16 Little Changes You Can Make To Help Someone With Depression

    Stay in touch but don't stifle them.

    1. Do a bit of research.

    2. Prepare some questions.

    3. Stay in touch.

    4. But try not to stifle them.

    5. Be wary of texting or Facebook messaging.

    6. Take them outside.

    Going for a walk around the park won't magically cure their depression but it'll make them see that they don't have to hide away all day. Depression is incredibly isolating, so having someone who will take you outside can feel amazing. Find spaces that are nonthreatening, like parks, gardens, and canal walkways.

    7. Freshen up their living space.

    8. Encourage them to eat.

    9. Don't be afraid of silences.

    10. Buy them a brand new notebook.

    11. Arrange an activity that doesn't involve alcohol.

    12. Offer to help them establish a routine.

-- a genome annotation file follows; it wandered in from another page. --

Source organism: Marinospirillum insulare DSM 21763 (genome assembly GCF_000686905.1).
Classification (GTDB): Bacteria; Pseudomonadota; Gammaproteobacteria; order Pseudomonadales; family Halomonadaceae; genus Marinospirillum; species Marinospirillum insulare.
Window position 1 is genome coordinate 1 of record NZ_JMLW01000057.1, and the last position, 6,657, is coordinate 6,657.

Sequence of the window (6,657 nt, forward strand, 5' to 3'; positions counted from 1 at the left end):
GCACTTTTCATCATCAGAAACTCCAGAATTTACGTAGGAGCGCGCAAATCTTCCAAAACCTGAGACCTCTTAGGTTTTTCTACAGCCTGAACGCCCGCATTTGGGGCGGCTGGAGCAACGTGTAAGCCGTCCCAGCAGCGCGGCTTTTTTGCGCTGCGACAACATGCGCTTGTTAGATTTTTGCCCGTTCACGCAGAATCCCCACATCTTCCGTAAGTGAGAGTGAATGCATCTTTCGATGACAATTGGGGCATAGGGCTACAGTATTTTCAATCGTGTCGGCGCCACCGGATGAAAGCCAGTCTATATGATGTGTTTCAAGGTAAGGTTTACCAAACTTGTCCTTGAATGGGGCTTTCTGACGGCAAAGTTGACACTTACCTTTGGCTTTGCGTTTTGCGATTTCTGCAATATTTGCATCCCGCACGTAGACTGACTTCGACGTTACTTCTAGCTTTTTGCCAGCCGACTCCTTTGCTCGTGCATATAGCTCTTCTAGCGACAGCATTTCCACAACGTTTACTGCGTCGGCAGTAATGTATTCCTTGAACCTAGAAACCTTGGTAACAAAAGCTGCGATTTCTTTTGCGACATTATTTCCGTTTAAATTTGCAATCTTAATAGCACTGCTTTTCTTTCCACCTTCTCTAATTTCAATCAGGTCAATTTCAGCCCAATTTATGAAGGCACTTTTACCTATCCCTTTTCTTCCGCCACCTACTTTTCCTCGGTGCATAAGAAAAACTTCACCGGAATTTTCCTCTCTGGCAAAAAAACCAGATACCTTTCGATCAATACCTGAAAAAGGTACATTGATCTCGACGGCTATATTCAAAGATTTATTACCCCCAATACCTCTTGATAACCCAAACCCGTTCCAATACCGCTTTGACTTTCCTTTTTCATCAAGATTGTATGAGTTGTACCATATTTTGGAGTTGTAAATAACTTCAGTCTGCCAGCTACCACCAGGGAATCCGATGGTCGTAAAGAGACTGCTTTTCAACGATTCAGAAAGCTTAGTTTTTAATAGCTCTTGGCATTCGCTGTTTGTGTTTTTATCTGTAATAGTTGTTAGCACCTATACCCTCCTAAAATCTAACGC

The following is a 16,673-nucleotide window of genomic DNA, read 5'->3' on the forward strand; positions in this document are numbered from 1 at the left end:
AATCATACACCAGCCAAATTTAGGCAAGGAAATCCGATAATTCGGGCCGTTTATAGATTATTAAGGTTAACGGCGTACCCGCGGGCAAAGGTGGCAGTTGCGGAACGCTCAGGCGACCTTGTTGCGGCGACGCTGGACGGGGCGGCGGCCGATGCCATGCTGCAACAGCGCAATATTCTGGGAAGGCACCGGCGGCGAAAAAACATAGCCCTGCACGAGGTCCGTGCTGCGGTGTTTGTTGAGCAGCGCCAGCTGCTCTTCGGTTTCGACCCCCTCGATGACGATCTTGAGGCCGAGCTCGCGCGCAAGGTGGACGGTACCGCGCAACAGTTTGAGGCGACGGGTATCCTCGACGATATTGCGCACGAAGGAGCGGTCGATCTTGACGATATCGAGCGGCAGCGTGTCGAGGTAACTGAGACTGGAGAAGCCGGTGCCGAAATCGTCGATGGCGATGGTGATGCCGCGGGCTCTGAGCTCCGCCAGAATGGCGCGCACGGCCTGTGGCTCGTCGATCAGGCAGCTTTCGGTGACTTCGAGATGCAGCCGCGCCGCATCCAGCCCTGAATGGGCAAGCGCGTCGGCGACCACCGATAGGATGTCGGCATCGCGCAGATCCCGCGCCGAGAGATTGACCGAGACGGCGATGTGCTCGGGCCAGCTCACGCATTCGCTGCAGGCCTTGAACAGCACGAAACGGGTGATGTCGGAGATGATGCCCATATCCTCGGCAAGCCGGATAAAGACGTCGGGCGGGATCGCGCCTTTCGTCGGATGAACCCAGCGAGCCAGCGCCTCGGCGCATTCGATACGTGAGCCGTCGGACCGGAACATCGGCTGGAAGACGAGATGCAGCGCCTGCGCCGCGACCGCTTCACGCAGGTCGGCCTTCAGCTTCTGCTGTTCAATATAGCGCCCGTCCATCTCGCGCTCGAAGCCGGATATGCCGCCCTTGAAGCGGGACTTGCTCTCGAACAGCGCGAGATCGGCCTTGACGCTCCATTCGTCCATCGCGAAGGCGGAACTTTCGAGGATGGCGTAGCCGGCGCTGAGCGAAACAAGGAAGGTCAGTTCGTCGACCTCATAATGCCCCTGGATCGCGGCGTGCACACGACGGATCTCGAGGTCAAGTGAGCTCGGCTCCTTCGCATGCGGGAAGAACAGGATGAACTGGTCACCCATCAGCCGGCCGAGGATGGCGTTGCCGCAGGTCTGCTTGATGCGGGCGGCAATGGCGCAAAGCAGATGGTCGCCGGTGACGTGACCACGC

13. Make them a mixtape.

    14. Encourage them to seek help.

    15. Inform people who are close to them if things are taking a bad turn.

    You'll want to protect your friend's privacy and keep their trust, but if you think anyone around them should know about what's happening it's OK to reach out. Choose wisely: Don't tell people you think will make the situation worse.

    16. Take a step back if it's getting too much.

    If you need information and practical advice on depression, you can call the Mind infoline on 0300 123 3393 (9am to 6pm, Monday to Friday), if you're in the UK.

    You can call the Samaritans for confidential support if you’re experiencing feelings of distress or despair on 116 123 (UK), 116 123 (ROI).

    And you can call the Crisis Call Center at 1-800-273-8255 at any time of the day if you’re based in the US.